“I like numbers and counting them…I can count to 100”
~Soren Larson, local mathematician
I found myself at the deli the other day, ordering some chicken, but not sure how to articulate the amount I needed given it’s measured in grams. This particular day I just ended up pantomiming to the clerk as to the size I needed. Something medium-ish sized? Yup, looks good…
I grabbed my chicken and as I sheepishly scurried away, a women walked up and confidently said, “I’ll take 250 grams of the potato salad.”
What? The first image that came to mind was a balance scale. I imagined the deli clerk slowly adding potato salad to a bowl, gram by gram. What does 250 grams even look like?
Like I’ve said before, the metric system absolutely makes sense, but for a girl raised on the imperial system, it’s hard to conceptualize these units in real time.
I know what a mile feels like, but one kilometer? Liters of gasoline? Right now, I just set the gas to stop pumping at the “full” setting and I go from there. Someone said gas here is pricey, but honestly, because it’s in liters, I have no idea. Plus, I lived in California where everything was expensive. I have grown numb to inflated and overly taxed items.
Much to Parker’s annoyance, I have my weather app set to Fahrenheit. I really should change it over because I need the practice and it can cause major confusion during a conversation. Usually, I correct myself and then quickly do the conversion to Celsius before they think I’m a weirdo. If all else fails, I just shrug and say, “I’m from the States.”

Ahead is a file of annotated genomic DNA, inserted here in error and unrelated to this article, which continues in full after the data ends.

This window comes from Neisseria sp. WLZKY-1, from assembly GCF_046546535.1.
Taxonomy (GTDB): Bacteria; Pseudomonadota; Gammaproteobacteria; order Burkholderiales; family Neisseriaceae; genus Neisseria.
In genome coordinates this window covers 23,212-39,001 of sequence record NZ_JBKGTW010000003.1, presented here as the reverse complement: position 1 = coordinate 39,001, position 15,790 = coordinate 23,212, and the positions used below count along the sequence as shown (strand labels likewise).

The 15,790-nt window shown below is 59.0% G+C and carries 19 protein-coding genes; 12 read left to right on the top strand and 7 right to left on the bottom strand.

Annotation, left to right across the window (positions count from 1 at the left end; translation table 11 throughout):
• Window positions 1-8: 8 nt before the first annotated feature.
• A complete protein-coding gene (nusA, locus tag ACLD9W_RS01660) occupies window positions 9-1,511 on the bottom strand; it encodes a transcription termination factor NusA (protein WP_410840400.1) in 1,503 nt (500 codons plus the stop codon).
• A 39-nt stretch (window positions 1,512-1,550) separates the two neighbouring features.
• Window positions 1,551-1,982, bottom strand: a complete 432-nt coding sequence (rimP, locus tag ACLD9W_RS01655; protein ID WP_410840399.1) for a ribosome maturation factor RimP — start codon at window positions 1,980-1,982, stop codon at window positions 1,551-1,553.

On the other hand, Soren seems to have assimilated just fine. Although we have never practiced with him, he routinely talks in metric units. I get questions like, “mom, how many meters long is this path?” I just say “10,” because it’s a nice round number. If I say “100,” it indicates it’s really long (obviously).
The other nuance is the public restroom is called a “washroom.” Incidentally, this is the one thing I have become good at saying, probably because I’m always escorting a child to the washroom. Even so, my kids are impressed with my wordage. I got the, “Wow mom, you’re so Canadian!” from Sophie the other day.
I mean, I try…
But know this, I will never say “pop” (i.e., soda) again. Never.